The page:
When first asked, DTE Energy’s executives couldn’t see how they could spare a week for the CI training, not to mention more weeks teaching it afterwards. To their surprise, they have spent many weeks in the field to show that the continuous improvement effort is important. They are learning how processes work and helping frontline employees find and eliminate problems and workarounds.
Supporting the leaders in their new roles is a team of more than 90 people–including three union members–led by Jason Schulist, director of continuous improvement. Where once the group was considered to be directly responsible for CI training and projects, the CI experts are now co-teaching the CI Leadership Workshop with leaders and becoming a resource to help them with their CI strategies and execution.
The principles introduced in the CI Leadership Workshop reflect the nature of complex systems and processes.
“The work done at DTE Energy — whether it’s power generation at the plants, support of the generation effort, distribution or support of customers — is incredibly complex,” said Steven Spear, one of the architects of the course. “It is complexity itself that’s a real challenge for companies. You design processes and systems to get work done and it’s unavoidable that you get it wrong. Just by the number of pieces that have to come together, you’re going to miss something. You’re not going to understand how things interact. The structure will be wrong. You won’t understand the behavior of the system.”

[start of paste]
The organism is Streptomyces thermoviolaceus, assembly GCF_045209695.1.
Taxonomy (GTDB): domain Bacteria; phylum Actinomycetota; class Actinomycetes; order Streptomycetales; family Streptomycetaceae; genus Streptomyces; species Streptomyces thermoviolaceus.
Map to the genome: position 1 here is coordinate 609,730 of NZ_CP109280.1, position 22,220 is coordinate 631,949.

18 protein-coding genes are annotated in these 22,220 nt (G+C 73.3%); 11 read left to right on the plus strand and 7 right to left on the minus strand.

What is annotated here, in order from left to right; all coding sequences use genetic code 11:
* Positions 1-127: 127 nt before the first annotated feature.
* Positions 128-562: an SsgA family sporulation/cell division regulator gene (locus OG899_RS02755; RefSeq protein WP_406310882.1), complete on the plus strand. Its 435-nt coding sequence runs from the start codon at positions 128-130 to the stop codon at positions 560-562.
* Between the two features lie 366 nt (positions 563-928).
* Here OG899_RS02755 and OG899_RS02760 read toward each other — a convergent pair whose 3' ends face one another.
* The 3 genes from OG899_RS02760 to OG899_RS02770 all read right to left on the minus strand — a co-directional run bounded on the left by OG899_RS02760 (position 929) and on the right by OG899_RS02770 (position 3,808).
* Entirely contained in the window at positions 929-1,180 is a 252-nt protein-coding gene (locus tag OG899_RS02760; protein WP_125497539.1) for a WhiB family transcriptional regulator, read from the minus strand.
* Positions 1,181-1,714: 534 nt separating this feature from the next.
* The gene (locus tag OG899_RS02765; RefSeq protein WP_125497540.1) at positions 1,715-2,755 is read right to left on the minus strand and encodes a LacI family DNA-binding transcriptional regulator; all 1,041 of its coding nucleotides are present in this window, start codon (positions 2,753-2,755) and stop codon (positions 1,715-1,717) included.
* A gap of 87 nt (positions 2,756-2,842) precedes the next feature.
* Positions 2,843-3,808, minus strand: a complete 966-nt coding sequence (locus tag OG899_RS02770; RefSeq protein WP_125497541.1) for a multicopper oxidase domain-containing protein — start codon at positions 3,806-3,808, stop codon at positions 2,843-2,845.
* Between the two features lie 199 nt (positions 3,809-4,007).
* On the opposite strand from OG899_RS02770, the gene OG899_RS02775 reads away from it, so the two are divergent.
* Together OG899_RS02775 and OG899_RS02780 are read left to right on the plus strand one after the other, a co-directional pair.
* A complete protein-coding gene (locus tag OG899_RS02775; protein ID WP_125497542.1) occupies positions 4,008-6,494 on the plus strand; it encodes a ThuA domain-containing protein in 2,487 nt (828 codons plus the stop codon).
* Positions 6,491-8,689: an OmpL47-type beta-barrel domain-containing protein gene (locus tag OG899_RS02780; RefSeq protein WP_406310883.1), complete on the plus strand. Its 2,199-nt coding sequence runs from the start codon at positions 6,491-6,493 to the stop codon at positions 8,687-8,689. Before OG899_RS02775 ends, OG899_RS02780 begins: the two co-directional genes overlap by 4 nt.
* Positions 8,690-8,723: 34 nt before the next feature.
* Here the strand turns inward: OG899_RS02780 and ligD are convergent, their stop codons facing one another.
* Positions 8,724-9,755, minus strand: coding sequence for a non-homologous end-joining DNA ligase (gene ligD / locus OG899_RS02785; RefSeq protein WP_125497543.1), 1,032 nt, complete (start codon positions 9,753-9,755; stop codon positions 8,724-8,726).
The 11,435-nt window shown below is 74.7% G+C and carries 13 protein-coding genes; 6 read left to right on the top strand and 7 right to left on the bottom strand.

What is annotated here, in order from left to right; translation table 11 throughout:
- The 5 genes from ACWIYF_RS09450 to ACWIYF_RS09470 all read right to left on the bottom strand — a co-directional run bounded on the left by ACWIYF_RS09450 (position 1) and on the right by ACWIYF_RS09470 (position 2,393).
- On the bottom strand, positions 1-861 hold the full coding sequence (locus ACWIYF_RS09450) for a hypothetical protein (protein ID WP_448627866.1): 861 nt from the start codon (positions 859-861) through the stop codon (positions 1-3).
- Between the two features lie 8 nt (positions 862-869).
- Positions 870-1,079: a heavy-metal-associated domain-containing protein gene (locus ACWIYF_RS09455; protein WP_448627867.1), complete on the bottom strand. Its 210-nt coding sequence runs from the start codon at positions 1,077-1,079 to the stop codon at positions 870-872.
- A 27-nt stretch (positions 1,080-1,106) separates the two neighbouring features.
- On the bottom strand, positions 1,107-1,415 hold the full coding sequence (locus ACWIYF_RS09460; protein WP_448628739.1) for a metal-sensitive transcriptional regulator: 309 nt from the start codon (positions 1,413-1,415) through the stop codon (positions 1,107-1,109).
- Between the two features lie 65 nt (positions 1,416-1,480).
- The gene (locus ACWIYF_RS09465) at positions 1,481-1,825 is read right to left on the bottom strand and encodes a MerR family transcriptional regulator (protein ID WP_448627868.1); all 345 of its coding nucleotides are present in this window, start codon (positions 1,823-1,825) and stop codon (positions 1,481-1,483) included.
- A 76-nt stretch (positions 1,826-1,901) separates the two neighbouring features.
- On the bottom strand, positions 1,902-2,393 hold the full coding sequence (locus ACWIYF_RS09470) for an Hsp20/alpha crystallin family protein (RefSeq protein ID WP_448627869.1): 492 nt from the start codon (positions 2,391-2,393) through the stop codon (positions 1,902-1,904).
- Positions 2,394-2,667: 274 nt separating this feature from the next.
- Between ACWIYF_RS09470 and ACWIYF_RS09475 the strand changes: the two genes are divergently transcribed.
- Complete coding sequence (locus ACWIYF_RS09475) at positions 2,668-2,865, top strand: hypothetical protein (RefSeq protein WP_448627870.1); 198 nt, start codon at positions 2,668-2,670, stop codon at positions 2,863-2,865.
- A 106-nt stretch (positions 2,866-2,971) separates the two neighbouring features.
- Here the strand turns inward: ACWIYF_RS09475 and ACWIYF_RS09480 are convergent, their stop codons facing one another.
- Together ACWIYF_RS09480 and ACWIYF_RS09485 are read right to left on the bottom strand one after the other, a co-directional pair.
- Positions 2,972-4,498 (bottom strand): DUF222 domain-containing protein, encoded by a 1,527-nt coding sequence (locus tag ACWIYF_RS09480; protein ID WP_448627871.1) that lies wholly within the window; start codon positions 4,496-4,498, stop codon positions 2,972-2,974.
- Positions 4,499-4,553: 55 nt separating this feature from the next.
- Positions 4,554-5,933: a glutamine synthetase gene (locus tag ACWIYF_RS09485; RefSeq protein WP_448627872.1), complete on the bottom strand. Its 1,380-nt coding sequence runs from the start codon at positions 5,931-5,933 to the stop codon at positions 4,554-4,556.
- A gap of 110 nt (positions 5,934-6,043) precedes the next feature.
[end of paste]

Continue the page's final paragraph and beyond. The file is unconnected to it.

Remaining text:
In most organizations, when a system is flawed, the next step is to expect employees to somehow deal with it, sentencing them to firefighting and finding workarounds.
What makes a system even more difficult to comprehend and repair is that while traditional organizations are divided functionally, processes don’t respect those boundaries. When people in one silo don’t know much about what happens in another, their actions may create problems elsewhere. Spear said that senior leaders in these silos don’t usually view themselves as being responsible for what happens on the other side of the boundary. They don’t see their roles as ensuring that pieces come together harmoniously in order to get work done.
Spear said the barrier to getting through to executives about the nature of lean and continuous improvement is their hesitation to admit that they don’t know.
When you get executives to participate in a workshop like the one at Autoliv, they engage in a problem discovery and solving activity, and see firsthand how the principles they learned in the classroom result in incremental improvements in real processes. They also learn from their hosts how those small improvements add up. And because they are not expected to know how airbags, for example, are manufactured, they can say they don’t know and learn how to learn.